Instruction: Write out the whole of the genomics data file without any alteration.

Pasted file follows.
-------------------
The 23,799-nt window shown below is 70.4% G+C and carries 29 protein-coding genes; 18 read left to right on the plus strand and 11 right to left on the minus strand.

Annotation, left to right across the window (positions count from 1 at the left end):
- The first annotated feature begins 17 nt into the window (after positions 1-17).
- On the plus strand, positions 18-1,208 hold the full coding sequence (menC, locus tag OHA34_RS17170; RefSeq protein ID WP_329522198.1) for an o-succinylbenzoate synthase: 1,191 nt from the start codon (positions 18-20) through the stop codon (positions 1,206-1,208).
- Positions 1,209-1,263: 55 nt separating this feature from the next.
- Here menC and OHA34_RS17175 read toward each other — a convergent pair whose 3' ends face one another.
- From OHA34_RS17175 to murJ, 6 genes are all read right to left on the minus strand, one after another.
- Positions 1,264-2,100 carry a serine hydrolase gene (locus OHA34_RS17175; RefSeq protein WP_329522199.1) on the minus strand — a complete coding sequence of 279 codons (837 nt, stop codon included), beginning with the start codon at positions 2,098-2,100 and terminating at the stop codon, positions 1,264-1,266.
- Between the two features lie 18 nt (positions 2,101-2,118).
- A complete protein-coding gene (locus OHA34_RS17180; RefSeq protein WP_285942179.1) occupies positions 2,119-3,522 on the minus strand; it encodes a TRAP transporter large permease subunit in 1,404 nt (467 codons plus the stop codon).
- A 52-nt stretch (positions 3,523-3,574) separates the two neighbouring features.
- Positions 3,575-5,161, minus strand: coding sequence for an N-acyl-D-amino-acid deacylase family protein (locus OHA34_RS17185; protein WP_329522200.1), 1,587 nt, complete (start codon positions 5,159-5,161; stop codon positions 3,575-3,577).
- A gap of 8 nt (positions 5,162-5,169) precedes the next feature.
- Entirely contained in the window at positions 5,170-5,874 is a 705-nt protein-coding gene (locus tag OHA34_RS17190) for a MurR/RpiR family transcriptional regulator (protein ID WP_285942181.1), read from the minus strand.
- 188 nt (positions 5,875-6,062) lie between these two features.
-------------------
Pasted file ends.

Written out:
The 23,799-nt window shown below is 70.4% G+C and carries 29 protein-coding genes; 18 read left to right on the plus strand and 11 right to left on the minus strand.

Annotation, left to right across the window (positions count from 1 at the left end):
- The first annotated feature begins 17 nt into the window (after positions 1-17).
- On the plus strand, positions 18-1,208 hold the full coding sequence (menC, locus tag OHA34_RS17170; RefSeq protein ID WP_329522198.1) for an o-succinylbenzoate synthase: 1,191 nt from the start codon (positions 18-20) through the stop codon (positions 1,206-1,208).
- Positions 1,209-1,263: 55 nt separating this feature from the next.
- Here menC and OHA34_RS17175 read toward each other — a convergent pair whose 3' ends face one another.
- From OHA34_RS17175 to murJ, 6 genes are all read right to left on the minus strand, one after another.
- Positions 1,264-2,100 carry a serine hydrolase gene (locus OHA34_RS17175; RefSeq protein WP_329522199.1) on the minus strand — a complete coding sequence of 279 codons (837 nt, stop codon included), beginning with the start codon at positions 2,098-2,100 and terminating at the stop codon, positions 1,264-1,266.
- Between the two features lie 18 nt (positions 2,101-2,118).
- A complete protein-coding gene (locus OHA34_RS17180; RefSeq protein WP_285942179.1) occupies positions 2,119-3,522 on the minus strand; it encodes a TRAP transporter large permease subunit in 1,404 nt (467 codons plus the stop codon).
- A 52-nt stretch (positions 3,523-3,574) separates the two neighbouring features.
- Positions 3,575-5,161, minus strand: coding sequence for an N-acyl-D-amino-acid deacylase family protein (locus OHA34_RS17185; protein WP_329522200.1), 1,587 nt, complete (start codon positions 5,159-5,161; stop codon positions 3,575-3,577).
- A gap of 8 nt (positions 5,162-5,169) precedes the next feature.
- Entirely contained in the window at positions 5,170-5,874 is a 705-nt protein-coding gene (locus tag OHA34_RS17190) for a MurR/RpiR family transcriptional regulator (protein ID WP_285942181.1), read from the minus strand.
- 188 nt (positions 5,875-6,062) lie between these two features.